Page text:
Rise of Legions Review
I have to admit, I haven’t had the best experience with a lot of MOBAs. I tend to find their communities toxic and just move on, because there’s so many better things to do with my time than swim in a fetid pool of human sewage. Rise of Legions (ROL), released on August 30th, 2019 by three man development studio Broken Games, is a free to play MOBA with deck building aspects. I found it a refreshing change from the usual toxic atmosphere of multiplayer online battle arenas.
RoL also plays quite different from other MOBAs. In the standard MOBA, whether isometric games like League of Legends or Defense of the Ancients 2, or one of the third person based titles such as SMITE, you typically have a single hero that you play, who you then move around the battlefield in an effort to defeat minions, towers, and ultimately your opponents’ base.
This is a quick one off match in the stone league. It’s over pretty quick, but gives you a basic idea of the flow of the game.
Instead of selecting a single hero in Rise of Legions, you create a deck of up to 12 cards. These cards may be a selection of spawners, summons, spells, and buildings. There are four colors of cards, similar to the deck colors in Magic the Gathering: black, blue, white, and green (Sorry, no red deck wins Ragachak!)
Each color set of cards has its own theme as well: black cards tend towards necromancy, undeath, and ice spells; blue decks will feature robotic units, turrets, and spells that manipulate time and space; white decks feature holy priests and magic, and armored units with shieldblock abilities; and green cards will feature nature based cards with rooting entanglements and plants that can grow. These are generalizations, and there are many ways in which the decks overlap.
Summon type cards will create one or more creatures of a given type on the spot where you click. This spot must be within range of your towers, which will appear as green marked ground when you click on the summon card. Buildings must similarly be cast with this range, but unlike summon spells, buildings are static and cannot move of their own volition. However, a relocate spell can move buildings. Spells are not limited in where you cast them, but will typically have a specific target type, such as enemy units, friendly units, or an area of effect.
The final card type, spawners, work a little differently than summons. A placed spawner will periodically create a unit. For example, the basic black deck unit summon skeleton will also have a skeleton spawner card. This card, once placed, will create skeletons.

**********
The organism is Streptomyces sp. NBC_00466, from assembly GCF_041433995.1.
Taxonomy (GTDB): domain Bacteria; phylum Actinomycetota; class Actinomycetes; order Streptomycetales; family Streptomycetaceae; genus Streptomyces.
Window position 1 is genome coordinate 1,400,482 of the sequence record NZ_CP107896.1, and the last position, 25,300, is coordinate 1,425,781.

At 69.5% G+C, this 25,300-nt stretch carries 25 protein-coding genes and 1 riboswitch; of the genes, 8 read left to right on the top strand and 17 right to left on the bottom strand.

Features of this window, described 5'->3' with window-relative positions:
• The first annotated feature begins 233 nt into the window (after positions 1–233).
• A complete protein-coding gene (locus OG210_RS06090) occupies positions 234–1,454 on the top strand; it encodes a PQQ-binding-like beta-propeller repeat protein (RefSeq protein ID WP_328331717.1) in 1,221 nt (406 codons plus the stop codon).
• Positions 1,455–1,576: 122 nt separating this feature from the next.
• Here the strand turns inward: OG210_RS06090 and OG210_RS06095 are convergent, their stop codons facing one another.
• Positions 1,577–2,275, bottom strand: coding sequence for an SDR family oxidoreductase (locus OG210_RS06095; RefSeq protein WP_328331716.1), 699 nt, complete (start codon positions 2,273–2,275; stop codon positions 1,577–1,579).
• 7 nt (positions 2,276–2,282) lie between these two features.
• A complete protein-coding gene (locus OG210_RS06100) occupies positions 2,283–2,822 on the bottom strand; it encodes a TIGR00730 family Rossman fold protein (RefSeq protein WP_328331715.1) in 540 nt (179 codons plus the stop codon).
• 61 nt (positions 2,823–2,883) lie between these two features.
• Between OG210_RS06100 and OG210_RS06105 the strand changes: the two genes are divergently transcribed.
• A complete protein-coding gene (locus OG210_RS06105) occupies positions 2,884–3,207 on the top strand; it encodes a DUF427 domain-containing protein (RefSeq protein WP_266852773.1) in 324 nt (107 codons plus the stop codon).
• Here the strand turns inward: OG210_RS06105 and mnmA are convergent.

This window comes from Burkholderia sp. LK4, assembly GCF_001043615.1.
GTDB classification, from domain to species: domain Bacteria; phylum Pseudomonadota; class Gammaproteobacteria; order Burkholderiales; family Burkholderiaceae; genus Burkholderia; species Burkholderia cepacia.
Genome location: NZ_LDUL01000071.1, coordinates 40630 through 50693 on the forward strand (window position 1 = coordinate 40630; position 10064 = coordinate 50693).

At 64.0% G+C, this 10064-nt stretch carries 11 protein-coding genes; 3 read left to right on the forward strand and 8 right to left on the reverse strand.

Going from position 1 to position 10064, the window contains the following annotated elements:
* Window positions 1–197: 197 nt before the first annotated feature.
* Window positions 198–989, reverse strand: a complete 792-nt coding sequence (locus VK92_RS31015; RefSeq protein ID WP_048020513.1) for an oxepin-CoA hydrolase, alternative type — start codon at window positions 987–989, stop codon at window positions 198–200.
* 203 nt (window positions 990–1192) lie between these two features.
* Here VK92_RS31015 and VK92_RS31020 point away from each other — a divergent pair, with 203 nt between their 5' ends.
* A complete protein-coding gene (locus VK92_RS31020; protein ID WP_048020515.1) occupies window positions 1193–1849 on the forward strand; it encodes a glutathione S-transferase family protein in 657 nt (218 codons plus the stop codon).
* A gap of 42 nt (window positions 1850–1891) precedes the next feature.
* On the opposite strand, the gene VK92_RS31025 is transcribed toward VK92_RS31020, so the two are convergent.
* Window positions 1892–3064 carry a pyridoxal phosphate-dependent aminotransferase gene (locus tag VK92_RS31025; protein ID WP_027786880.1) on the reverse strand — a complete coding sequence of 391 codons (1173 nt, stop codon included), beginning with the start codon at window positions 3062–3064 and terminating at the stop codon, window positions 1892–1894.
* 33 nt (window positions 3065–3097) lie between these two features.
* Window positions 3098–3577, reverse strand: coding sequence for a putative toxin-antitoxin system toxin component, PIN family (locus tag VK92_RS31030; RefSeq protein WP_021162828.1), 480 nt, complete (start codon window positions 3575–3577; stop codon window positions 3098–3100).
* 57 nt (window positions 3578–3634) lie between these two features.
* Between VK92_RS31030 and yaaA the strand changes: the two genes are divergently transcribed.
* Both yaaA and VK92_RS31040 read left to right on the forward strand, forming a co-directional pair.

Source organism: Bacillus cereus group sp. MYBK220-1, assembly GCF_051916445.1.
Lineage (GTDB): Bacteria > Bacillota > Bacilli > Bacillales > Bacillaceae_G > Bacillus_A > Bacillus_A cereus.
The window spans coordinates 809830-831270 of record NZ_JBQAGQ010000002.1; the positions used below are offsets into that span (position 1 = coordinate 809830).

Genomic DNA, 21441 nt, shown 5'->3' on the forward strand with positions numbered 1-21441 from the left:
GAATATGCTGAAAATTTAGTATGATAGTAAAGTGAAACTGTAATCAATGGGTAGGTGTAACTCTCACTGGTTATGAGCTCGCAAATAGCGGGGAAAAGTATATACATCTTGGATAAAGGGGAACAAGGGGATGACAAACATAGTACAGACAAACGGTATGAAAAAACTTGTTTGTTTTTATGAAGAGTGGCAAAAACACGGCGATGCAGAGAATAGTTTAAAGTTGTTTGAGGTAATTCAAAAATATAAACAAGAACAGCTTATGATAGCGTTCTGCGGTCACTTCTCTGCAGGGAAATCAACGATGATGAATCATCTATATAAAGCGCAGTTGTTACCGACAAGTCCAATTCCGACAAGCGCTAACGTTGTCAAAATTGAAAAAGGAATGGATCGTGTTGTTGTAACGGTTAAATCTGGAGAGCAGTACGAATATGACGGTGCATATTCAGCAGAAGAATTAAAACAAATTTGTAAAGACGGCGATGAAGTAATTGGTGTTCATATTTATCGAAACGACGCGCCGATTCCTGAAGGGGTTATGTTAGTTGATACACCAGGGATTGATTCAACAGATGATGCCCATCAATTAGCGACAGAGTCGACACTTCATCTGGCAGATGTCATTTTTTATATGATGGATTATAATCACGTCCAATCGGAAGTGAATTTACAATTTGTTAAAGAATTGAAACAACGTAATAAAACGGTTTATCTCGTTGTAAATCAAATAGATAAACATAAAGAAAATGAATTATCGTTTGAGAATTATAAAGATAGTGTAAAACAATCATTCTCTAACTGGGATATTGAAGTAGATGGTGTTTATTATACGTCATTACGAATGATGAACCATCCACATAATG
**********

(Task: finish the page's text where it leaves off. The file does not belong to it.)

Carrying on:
Placement of spawners can only be done behind each base’s crystal, in the spawner zone. There are twenty squares which will light up when powered. During game play, one of the twenty squares will be randomly selected every two seconds. When this happens the glow will fade out and, if there is a spawner on the tile, the summoned unit will be placed on the field. If you place a spawner on a glowing tile, it will immediately activate and spawn the unit, even at the start of the game.
Here you can see how the spawning area works. Notice at the end when I place a spawner on a grey tile, nothing spawns, but when I place one on a glowing tile, the unit spawns immediately and the tile goes grey.
In order to place cards, you must have enough of the appropriate resource. Spawners require essence, and all other cards require mana. Mana will replenish over time. Essence is gained whenever you play a card that uses mana, or when you gain excess mana past your maximum mana pool. This can be a solid tactic if you’re planning a major push.
The only hard and fast limitations to creating decks are a twelve card deck limit and the maximum of two mana colors in the deck. You may certainly attempt to make a deck with twelve spells, but that deck is likely to be extremely ineffectual. Instead, the suggested mix is somewhere around three spawners, three spells, and the six remaining cards split between buildings and summons, depending on your deck type (some colors simply don’t have any buildings to speak of).